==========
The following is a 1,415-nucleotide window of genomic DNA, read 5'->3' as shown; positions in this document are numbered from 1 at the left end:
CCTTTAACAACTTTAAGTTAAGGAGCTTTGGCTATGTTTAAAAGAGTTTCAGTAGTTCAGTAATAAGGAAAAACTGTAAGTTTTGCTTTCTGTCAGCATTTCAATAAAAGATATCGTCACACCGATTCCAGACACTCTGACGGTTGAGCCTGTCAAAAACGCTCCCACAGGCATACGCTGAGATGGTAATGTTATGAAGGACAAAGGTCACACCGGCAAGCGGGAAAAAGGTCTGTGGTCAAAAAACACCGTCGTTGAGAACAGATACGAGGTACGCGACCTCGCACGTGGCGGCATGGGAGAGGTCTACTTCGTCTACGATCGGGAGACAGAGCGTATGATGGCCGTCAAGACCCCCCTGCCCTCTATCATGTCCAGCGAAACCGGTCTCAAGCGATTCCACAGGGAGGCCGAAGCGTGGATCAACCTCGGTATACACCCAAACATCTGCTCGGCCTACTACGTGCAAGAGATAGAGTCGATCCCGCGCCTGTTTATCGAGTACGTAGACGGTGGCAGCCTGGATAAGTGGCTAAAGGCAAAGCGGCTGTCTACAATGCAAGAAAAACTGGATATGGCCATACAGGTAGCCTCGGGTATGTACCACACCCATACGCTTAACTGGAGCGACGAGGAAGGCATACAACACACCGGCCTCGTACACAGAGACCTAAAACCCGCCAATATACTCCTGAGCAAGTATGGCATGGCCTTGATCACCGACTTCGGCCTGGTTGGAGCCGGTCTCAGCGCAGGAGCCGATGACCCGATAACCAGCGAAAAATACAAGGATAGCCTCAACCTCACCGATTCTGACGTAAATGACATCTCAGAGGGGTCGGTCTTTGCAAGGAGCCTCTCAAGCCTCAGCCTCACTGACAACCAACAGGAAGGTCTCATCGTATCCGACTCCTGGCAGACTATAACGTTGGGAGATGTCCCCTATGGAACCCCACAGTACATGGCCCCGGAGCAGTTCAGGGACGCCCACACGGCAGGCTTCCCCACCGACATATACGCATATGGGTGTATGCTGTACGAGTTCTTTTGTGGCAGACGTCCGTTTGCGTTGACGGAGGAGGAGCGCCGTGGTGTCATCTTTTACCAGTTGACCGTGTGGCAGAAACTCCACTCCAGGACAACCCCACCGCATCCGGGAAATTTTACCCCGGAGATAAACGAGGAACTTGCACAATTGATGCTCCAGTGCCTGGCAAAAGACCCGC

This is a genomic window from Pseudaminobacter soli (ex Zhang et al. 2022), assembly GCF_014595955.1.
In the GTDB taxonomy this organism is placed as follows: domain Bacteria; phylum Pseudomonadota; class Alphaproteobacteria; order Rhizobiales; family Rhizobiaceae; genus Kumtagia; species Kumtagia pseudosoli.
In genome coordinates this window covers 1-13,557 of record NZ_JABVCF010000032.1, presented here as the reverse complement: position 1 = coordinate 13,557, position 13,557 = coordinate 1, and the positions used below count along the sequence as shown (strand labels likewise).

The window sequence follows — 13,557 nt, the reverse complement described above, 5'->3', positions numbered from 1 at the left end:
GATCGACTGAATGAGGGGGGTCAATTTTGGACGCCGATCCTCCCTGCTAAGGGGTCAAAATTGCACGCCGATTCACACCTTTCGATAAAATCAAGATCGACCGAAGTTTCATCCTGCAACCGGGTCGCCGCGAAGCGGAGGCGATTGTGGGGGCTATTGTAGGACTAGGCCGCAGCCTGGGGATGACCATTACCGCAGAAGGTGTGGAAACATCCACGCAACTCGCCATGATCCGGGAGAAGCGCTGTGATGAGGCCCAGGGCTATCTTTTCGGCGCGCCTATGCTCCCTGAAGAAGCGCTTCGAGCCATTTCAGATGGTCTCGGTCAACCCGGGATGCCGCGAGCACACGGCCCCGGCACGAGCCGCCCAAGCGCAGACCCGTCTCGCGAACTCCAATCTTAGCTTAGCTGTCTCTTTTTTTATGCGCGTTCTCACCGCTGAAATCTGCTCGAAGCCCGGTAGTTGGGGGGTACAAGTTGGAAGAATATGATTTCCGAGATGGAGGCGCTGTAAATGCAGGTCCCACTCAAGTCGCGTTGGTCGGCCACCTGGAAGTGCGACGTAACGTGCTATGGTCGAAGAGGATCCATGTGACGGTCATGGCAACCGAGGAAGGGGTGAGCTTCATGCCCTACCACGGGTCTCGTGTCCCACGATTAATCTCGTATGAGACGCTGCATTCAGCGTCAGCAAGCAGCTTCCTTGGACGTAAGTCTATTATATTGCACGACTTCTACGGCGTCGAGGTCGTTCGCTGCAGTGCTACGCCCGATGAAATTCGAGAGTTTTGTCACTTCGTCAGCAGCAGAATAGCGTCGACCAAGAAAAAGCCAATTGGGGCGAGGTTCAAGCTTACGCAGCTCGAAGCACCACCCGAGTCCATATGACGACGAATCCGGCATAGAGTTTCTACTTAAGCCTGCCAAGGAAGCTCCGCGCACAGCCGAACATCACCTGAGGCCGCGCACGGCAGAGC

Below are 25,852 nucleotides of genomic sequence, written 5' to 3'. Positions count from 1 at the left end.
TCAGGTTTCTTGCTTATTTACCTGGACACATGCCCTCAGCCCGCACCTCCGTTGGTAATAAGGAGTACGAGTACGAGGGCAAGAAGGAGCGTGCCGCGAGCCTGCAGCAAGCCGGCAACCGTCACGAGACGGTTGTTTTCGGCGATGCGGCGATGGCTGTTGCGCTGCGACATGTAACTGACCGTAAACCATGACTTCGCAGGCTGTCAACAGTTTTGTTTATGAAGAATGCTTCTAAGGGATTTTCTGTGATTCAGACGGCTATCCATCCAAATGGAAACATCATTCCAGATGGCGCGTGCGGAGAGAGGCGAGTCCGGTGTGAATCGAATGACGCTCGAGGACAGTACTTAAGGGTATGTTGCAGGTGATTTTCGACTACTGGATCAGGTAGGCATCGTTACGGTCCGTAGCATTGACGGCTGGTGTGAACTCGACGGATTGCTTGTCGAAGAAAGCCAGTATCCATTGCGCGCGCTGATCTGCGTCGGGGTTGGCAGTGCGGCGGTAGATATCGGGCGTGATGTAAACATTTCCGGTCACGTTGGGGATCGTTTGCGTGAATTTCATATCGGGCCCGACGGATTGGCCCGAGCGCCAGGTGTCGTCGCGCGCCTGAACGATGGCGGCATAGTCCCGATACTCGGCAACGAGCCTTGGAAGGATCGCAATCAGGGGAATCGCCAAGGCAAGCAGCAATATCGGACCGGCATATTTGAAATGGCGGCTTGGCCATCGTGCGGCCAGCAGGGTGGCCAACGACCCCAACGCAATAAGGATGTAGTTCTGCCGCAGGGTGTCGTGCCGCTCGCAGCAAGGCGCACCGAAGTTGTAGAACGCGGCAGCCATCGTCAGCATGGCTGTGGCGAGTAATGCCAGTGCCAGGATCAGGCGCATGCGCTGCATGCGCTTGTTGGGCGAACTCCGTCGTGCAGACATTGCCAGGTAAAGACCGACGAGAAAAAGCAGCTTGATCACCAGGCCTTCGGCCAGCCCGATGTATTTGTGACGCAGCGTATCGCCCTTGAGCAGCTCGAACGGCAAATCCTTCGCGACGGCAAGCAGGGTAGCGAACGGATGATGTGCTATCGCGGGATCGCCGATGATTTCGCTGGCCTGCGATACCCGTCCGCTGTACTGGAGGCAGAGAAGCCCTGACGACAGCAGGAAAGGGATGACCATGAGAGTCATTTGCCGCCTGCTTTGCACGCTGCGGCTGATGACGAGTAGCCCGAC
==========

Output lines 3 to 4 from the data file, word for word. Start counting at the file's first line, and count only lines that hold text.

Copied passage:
This is a genomic window from Pseudaminobacter soli (ex Zhang et al. 2022), assembly GCF_014595955.1.
In the GTDB taxonomy this organism is placed as follows: domain Bacteria; phylum Pseudomonadota; class Alphaproteobacteria; order Rhizobiales; family Rhizobiaceae; genus Kumtagia; species Kumtagia pseudosoli.